Respiratory care research is the systematic study of the effects of various interventions on the respiratory system. This can include anything from studying the effects of different medications to investigating new methods of ventilation.
Research in this field is essential in order to develop new and improved treatment modalities for respiratory conditions.
This article will provide an overview of respiratory care research, its importance, and some of the key areas of investigation.
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What is the Importance of Research in Healthcare?
Research is essential in healthcare in order to ensure that the latest and most effective treatments are being used to treat patients.
Without research, medical treatments would remain static and outdated, which could lead to suboptimal patient outcomes.
In addition, research helps to identify new areas of investigation and potential treatments for respiratory conditions. This is important because respiratory conditions are constantly evolving, and new discoveries about the respiratory system are being made all the time.
What are the Key Areas of Respiratory Care Research?
There are many different areas of investigation within respiratory care research. Some key areas include:
- The effects of different medications on the respiratory system
- The efficacy of new and emerging treatments for respiratory conditions
- The use of technology in the diagnosis and treatment of respiratory conditions
- The impact of different environments on the respiratory system
- The role of genetics in the development of respiratory conditions
Each of these areas of research is important in its own right and has the potential to improve the care that patients with respiratory conditions receive.
Respiratory Care Research Practice Questions:
1. What can be used to conduct literature reviews?
Books, online databases, portals, and electronic journals
2. What are the three basic missions of academic medicine?
Heal, teach, and discover
3. Who are the stakeholders in research?
Researchers, administrators, clinicians, and educators
4. Who needs the ability to assess the usefulness of new equipment and treatments?
5. Who needs the ability to find, summarize, and present evidence for clinical activities?
6. Who needs to evaluate the quality of services and the validity of policies and procedures?
7. Who needs to be able to generate new ideas that inform the other stakeholders?
8. What skill do most stakeholders have in common?
The ability to read and evaluate scientific reports
9. What do bibliographic databases contain?
They contain books, book chapters, reports, citations, abstracts, and either the full text of the articles indexed or links to the full text.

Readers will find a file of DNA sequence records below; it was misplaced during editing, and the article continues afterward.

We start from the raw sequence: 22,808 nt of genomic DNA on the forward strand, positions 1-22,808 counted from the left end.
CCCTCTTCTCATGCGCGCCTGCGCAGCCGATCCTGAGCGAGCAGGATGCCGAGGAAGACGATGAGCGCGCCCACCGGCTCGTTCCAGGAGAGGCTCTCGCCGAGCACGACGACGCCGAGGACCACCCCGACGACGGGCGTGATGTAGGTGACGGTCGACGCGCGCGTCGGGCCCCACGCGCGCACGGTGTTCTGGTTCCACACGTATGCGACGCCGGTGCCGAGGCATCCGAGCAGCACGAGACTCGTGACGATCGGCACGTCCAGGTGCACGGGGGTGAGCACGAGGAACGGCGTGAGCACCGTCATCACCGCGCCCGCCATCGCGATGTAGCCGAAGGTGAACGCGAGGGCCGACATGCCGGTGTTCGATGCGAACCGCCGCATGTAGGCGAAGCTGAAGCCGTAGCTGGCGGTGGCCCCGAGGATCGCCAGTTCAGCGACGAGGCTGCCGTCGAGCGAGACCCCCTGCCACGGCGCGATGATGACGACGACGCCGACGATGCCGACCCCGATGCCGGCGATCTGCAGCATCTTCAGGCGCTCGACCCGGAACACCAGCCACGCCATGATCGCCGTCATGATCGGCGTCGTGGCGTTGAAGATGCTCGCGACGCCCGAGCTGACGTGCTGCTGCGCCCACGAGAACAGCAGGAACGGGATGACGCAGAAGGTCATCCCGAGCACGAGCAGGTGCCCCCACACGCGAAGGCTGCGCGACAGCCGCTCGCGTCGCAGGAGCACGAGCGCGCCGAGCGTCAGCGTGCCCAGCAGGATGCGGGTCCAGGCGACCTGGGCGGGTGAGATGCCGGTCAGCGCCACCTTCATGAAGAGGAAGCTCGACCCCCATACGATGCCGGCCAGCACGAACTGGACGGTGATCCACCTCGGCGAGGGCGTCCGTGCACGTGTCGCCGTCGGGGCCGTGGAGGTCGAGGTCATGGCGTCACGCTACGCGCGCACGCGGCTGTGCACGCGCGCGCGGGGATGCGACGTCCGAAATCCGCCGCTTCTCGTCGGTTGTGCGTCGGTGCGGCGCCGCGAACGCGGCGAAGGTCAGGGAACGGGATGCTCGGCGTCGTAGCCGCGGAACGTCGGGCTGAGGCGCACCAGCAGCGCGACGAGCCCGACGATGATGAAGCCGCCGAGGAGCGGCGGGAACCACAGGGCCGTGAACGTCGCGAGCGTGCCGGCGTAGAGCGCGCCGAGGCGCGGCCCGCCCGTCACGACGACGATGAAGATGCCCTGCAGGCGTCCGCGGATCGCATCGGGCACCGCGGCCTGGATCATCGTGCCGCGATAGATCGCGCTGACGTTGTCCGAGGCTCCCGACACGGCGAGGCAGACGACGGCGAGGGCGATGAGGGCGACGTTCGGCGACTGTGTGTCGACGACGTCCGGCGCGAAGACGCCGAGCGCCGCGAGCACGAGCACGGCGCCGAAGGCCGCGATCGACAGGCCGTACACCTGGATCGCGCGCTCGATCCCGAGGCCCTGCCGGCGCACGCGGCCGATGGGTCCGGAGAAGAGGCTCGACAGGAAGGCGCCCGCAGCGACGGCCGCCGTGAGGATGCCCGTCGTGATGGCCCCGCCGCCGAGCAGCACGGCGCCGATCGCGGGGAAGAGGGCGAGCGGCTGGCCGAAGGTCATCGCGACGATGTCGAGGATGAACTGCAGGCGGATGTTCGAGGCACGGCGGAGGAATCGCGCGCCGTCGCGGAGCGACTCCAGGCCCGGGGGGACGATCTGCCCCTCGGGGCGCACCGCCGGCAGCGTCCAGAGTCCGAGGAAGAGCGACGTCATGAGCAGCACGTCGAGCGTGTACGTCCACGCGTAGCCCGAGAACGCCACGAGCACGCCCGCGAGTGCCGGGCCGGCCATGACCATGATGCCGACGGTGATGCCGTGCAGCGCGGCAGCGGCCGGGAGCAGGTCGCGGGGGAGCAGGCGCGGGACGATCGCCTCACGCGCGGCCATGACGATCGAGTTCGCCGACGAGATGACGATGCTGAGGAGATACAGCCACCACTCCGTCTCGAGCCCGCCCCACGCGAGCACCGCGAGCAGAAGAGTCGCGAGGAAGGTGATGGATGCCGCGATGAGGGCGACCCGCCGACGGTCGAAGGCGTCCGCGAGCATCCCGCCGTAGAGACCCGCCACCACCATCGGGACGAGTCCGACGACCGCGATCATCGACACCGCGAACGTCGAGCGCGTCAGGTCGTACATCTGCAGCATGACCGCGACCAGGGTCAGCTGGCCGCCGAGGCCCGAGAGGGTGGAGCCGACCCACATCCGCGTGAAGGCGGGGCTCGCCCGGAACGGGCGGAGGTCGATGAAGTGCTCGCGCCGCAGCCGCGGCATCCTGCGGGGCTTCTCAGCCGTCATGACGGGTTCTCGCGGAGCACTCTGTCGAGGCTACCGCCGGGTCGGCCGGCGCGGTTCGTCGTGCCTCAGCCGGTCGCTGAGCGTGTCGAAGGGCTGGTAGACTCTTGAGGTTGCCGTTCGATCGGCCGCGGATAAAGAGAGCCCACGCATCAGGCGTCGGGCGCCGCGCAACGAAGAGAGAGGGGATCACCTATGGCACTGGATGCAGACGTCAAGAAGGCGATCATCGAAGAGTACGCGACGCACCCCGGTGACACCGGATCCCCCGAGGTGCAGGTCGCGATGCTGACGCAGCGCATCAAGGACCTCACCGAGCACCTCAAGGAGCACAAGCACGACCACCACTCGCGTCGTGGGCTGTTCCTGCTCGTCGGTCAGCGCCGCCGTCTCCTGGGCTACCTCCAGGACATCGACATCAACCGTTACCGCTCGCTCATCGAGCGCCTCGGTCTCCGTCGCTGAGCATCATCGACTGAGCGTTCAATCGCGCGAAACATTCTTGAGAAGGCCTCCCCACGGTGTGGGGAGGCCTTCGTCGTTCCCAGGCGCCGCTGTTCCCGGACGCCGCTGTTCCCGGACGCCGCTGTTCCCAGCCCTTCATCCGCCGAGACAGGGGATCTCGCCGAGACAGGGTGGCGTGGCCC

10. What is the most popular bibliographic database?
The Egan's book is known as the "Bible of Respiratory" and is highly recommended.
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A set of computerized records or data which have been reviewed, interpreted, and categorized in relation to an area of research
12. What delivers only the most clinically reputable content intended for practicing medical clinicians?
13. What is a benefit of synthesized databases?
They assist in finding better evidence without as much research being needed through Bibliographic databases.
14. What is a webpage that acts as a starting point for using the web or web-based services?
15. What is a good research topic for beginning respiratory therapists, and why?
New devices, because they are inexpensive and may be donated to increase research numbers; also, they do not require institutional review board approval
16. What are some examples of bibliographic software?
EndNote, RefWorks, and Zotero
17. What are some factors that affect feasibility?
Measurability, availability (research subjects), duration (how long is the study), significance (what is the importance), and knowledge (people conducting research)
18. What is a research protocol?
A detailed series of steps that lets the researcher know the order in which to administer the study and provides a script of what the researcher should say and do
19. What is the structure of a research article?
Abstract/summary, introduction, materials and methods, results, discussion/conclusion, and references
20. What is a condensed version of a research paper that appears at the beginning of a publication?
21. How big is a poster?
In general, posters are 4 feet by 6 feet.
22. What is the typical word range of a research paper?
Research papers are usually in the range of 2,000-3,000 words, depending on the journal.
23. What are the parts of a scientific paper?
Introduction, methods, results, discussion, and conclusion.
24. What is a brief description of why the study was done, its importance, and the hypothesis?
25. Which section explains what has been done to answer questions about the research or test the hypothesis?